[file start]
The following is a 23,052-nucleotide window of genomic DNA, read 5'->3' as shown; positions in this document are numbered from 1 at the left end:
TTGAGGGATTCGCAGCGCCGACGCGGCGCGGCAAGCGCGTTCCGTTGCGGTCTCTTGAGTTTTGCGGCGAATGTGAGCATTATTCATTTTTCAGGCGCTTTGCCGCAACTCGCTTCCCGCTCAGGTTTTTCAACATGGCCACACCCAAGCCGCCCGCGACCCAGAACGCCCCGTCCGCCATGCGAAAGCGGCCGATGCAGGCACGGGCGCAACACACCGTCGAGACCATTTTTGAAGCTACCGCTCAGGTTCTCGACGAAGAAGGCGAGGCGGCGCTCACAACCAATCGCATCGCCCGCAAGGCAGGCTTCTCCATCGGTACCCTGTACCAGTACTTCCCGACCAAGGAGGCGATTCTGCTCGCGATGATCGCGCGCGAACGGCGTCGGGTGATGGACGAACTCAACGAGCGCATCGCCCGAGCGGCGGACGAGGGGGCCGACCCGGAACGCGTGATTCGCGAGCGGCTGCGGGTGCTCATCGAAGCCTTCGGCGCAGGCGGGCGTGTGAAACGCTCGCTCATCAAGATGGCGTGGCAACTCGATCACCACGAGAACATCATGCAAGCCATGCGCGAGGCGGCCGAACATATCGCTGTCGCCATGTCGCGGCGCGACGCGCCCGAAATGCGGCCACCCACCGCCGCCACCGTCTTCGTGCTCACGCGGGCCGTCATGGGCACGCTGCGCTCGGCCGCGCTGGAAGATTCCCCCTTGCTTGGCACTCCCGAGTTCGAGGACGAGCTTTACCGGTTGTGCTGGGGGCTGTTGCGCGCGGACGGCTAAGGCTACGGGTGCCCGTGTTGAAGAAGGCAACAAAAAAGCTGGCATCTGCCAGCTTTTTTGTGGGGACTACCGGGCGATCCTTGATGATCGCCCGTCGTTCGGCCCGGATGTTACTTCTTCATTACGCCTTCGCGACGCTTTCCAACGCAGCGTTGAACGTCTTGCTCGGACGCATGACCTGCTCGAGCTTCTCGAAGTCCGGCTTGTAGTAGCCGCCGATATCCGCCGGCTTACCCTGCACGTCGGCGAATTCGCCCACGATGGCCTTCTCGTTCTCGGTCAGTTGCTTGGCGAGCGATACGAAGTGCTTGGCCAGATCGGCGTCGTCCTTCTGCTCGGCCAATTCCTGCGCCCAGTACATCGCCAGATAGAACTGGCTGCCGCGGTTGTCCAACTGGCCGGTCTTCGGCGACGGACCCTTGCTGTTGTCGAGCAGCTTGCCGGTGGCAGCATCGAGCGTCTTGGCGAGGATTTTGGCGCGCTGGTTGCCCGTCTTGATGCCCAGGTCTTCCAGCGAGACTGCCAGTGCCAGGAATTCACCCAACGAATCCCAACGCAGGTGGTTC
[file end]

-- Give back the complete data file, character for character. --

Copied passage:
The following is a 23,052-nucleotide window of genomic DNA, read 5'->3' as shown; positions in this document are numbered from 1 at the left end:
TTGAGGGATTCGCAGCGCCGACGCGGCGCGGCAAGCGCGTTCCGTTGCGGTCTCTTGAGTTTTGCGGCGAATGTGAGCATTATTCATTTTTCAGGCGCTTTGCCGCAACTCGCTTCCCGCTCAGGTTTTTCAACATGGCCACACCCAAGCCGCCCGCGACCCAGAACGCCCCGTCCGCCATGCGAAAGCGGCCGATGCAGGCACGGGCGCAACACACCGTCGAGACCATTTTTGAAGCTACCGCTCAGGTTCTCGACGAAGAAGGCGAGGCGGCGCTCACAACCAATCGCATCGCCCGCAAGGCAGGCTTCTCCATCGGTACCCTGTACCAGTACTTCCCGACCAAGGAGGCGATTCTGCTCGCGATGATCGCGCGCGAACGGCGTCGGGTGATGGACGAACTCAACGAGCGCATCGCCCGAGCGGCGGACGAGGGGGCCGACCCGGAACGCGTGATTCGCGAGCGGCTGCGGGTGCTCATCGAAGCCTTCGGCGCAGGCGGGCGTGTGAAACGCTCGCTCATCAAGATGGCGTGGCAACTCGATCACCACGAGAACATCATGCAAGCCATGCGCGAGGCGGCCGAACATATCGCTGTCGCCATGTCGCGGCGCGACGCGCCCGAAATGCGGCCACCCACCGCCGCCACCGTCTTCGTGCTCACGCGGGCCGTCATGGGCACGCTGCGCTCGGCCGCGCTGGAAGATTCCCCCTTGCTTGGCACTCCCGAGTTCGAGGACGAGCTTTACCGGTTGTGCTGGGGGCTGTTGCGCGCGGACGGCTAAGGCTACGGGTGCCCGTGTTGAAGAAGGCAACAAAAAAGCTGGCATCTGCCAGCTTTTTTGTGGGGACTACCGGGCGATCCTTGATGATCGCCCGTCGTTCGGCCCGGATGTTACTTCTTCATTACGCCTTCGCGACGCTTTCCAACGCAGCGTTGAACGTCTTGCTCGGACGCATGACCTGCTCGAGCTTCTCGAAGTCCGGCTTGTAGTAGCCGCCGATATCCGCCGGCTTACCCTGCACGTCGGCGAATTCGCCCACGATGGCCTTCTCGTTCTCGGTCAGTTGCTTGGCGAGCGATACGAAGTGCTTGGCCAGATCGGCGTCGTCCTTCTGCTCGGCCAATTCCTGCGCCCAGTACATCGCCAGATAGAACTGGCTGCCGCGGTTGTCCAACTGGCCGGTCTTCGGCGACGGACCCTTGCTGTTGTCGAGCAGCTTGCCGGTGGCAGCATCGAGCGTCTTGGCGAGGATTTTGGCGCGCTGGTTGCCCGTCTTGATGCCCAGGTCTTCCAGCGAGACTGCCAGTGCCAGGAATTCACCCAACGAATCCCAACGCAGGTGGTTC